Is layering — e.g. the classic BDAT (Business, data, Application, Technology) stack — really useful in Enterprise Architecture? An analysis with some side nodes about ArchiMate. Warning: may contain traces of analytic EA geekery.
Blake Lemoine, a Google engineer, has claimed the LaMDA language neural net chatbot is sentient, is alive. Nonsense on stilts, according to one critic. A musing about the meaning of 'life'. And abortion. And doubt. And the point Lemoine has but doesn't make.
The NIST definition of Cloud Computing from 2011 has now become so much an oversimplification that it is more often than not unhelpful, e.g. when trying to base your policies on it. So, forget about 'IAAS' and 'PAAS', end your 'cloud policies' or cloud-specific procedures. Instead, concentrate on managing the key generic issue underlying it: the ever more complex mixes of owned and outsourced algorithms and data..
McKinsey seems to be the first 'big consultancy' that really frees itself from outdated, ineffective, orthodox enterprise architecture notions.
Je publie aujourd’hui une traduction française de mes fiches (PDF) de présentation ArchiMate, un guide visuel et concis de la grammaire ArchiMate. La première page contient le métamodèle du Cœur du framework ArchiMate. Il est représenté dans le jeu de couleurs Mastering ArchiMate, qui montre en même temps les différences entre les couches et les…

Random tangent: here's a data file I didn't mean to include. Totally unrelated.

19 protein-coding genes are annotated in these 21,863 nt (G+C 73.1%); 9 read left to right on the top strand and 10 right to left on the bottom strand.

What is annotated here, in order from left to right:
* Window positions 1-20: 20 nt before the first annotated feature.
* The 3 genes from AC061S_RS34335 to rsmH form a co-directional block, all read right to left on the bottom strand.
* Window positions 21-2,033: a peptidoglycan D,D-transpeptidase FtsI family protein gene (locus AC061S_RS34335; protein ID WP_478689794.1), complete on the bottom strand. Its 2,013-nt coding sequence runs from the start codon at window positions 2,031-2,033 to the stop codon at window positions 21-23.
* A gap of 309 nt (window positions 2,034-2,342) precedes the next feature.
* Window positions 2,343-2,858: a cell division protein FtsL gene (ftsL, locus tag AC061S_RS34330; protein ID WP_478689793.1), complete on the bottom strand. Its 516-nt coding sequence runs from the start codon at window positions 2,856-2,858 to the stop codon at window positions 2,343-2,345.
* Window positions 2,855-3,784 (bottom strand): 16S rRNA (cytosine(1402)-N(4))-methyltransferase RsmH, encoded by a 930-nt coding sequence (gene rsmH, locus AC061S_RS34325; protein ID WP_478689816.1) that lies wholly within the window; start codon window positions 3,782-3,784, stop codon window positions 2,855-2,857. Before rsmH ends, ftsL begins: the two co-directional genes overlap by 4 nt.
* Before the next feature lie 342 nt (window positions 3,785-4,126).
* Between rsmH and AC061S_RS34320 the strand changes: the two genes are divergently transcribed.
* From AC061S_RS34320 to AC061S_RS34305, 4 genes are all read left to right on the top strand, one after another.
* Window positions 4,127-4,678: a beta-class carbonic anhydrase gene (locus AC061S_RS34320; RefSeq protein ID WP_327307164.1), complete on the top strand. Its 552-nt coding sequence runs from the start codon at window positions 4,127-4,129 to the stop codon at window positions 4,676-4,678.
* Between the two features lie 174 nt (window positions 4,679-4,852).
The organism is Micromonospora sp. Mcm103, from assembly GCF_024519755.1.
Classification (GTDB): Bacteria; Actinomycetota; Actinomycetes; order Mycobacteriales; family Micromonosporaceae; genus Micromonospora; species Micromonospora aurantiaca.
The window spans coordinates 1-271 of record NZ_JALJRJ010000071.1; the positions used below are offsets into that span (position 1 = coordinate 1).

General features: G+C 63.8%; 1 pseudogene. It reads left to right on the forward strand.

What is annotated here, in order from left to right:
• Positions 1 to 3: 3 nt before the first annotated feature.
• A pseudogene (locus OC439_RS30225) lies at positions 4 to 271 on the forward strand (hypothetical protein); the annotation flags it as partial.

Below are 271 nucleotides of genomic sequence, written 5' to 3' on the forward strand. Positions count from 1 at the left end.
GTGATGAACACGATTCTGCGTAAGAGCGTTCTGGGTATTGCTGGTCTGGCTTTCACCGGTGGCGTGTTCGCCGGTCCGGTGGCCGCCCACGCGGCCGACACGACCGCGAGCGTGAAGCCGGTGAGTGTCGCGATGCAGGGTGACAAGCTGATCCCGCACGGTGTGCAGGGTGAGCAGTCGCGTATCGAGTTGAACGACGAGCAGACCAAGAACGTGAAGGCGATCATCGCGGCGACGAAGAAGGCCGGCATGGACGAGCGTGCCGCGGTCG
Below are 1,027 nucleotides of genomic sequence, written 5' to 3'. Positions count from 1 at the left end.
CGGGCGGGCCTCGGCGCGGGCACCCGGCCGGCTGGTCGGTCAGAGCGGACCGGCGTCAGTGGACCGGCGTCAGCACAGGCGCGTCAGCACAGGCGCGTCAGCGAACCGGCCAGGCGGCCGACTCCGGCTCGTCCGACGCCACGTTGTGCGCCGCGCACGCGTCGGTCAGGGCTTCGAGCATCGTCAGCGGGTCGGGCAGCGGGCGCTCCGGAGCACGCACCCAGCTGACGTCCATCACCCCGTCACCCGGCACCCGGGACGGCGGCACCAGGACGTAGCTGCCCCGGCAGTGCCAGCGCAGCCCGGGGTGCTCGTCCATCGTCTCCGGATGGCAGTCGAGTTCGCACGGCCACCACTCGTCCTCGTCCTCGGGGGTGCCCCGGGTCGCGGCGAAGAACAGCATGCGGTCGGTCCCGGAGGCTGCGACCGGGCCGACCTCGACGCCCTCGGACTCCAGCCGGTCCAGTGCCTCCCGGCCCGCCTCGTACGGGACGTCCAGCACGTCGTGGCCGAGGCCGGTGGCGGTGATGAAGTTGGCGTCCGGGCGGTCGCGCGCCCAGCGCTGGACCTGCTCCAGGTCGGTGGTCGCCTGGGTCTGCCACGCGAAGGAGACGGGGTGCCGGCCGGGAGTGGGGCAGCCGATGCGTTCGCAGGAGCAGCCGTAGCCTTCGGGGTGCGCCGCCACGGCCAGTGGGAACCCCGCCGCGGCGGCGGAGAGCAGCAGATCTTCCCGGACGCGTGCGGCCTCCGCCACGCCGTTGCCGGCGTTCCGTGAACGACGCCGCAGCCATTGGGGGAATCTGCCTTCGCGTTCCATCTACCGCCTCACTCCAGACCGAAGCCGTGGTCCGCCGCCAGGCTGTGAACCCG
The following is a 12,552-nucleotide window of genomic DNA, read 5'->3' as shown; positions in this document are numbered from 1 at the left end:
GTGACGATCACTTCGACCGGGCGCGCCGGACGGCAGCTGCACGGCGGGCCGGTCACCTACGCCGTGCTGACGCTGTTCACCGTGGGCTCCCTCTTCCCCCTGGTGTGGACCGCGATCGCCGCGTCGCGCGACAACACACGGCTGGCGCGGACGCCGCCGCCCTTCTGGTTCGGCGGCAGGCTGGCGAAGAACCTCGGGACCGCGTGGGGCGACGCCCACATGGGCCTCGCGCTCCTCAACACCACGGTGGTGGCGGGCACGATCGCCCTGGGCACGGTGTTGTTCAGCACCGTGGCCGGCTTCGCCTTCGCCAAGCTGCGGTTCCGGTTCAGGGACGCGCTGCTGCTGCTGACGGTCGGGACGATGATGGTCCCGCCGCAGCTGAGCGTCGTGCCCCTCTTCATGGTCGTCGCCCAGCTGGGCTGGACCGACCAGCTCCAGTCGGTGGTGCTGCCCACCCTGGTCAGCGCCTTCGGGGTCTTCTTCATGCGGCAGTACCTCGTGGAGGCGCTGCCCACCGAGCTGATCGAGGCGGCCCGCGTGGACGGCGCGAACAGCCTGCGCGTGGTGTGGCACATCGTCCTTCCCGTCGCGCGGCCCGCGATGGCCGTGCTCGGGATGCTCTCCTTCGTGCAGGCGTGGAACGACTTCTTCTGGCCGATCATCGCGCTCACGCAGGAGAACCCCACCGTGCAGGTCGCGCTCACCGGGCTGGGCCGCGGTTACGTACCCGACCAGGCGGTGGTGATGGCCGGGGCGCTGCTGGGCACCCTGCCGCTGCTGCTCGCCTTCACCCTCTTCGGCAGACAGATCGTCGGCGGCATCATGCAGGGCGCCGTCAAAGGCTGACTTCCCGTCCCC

Most IT exists to support other IT, not your business directly. A part of this is that stack/web of platforms on which your applications depend. How does that for instance affect #informationsecurity in your designs?
It is an old adagium of warfare: Amateurs talk Strategy, Professionals talk Logistics. Maybe surprisingly, this is true in IT as well. Maybe it is true in any complex and unpredictable situation, which 'big IT' is more and more turning out to be. Logistics considers Strategy a small snack.
A short story about the log4shell vulnerability in log4j that hit the computing world last December with an explanation of the problem and why scanning for it was so hard. With an ArchiMate diagram to illustrate.
IT is one of the few fields where it is generally considered you do not need to understand it to make decisions about it.For good IT advisors, the kind that actually understand what they are advising about, the phrase 'we need an IT advisor who above all understands the business' is a warning sign that can easily mean an environment where being an IT advisor is like being a farmer sowing seeds on hard rock.
IT is notoriously hard to manage and it has been so for decades. As a result, the execution of new strategies is often exceedingly difficult. These 4 articles (2 serious, 2 a bit tongue-in-cheek) are meant to enlighten non-IT-savvy board members.